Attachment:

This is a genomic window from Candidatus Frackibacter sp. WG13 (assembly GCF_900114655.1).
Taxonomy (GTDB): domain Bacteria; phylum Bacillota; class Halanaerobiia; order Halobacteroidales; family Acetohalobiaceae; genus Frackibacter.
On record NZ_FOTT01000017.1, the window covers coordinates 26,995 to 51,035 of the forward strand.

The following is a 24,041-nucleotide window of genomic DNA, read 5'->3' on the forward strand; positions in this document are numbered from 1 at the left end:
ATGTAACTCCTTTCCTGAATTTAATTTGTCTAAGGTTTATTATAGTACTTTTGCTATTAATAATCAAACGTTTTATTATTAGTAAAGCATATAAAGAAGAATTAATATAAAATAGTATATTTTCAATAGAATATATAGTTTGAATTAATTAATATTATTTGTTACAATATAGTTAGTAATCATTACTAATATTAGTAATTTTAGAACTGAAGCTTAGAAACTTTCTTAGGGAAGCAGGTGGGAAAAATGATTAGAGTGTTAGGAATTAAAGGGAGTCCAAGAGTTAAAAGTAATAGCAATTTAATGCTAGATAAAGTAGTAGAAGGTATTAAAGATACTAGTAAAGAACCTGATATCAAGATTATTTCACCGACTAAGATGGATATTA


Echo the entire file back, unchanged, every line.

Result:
This is a genomic window from Candidatus Frackibacter sp. WG13 (assembly GCF_900114655.1).
Taxonomy (GTDB): domain Bacteria; phylum Bacillota; class Halanaerobiia; order Halobacteroidales; family Acetohalobiaceae; genus Frackibacter.
On record NZ_FOTT01000017.1, the window covers coordinates 26,995 to 51,035 of the forward strand.

The following is a 24,041-nucleotide window of genomic DNA, read 5'->3' on the forward strand; positions in this document are numbered from 1 at the left end:
ATGTAACTCCTTTCCTGAATTTAATTTGTCTAAGGTTTATTATAGTACTTTTGCTATTAATAATCAAACGTTTTATTATTAGTAAAGCATATAAAGAAGAATTAATATAAAATAGTATATTTTCAATAGAATATATAGTTTGAATTAATTAATATTATTTGTTACAATATAGTTAGTAATCATTACTAATATTAGTAATTTTAGAACTGAAGCTTAGAAACTTTCTTAGGGAAGCAGGTGGGAAAAATGATTAGAGTGTTAGGAATTAAAGGGAGTCCAAGAGTTAAAAGTAATAGCAATTTAATGCTAGATAAAGTAGTAGAAGGTATTAAAGATACTAGTAAAGAACCTGATATCAAGATTATTTCACCGACTAAGATGGATATTA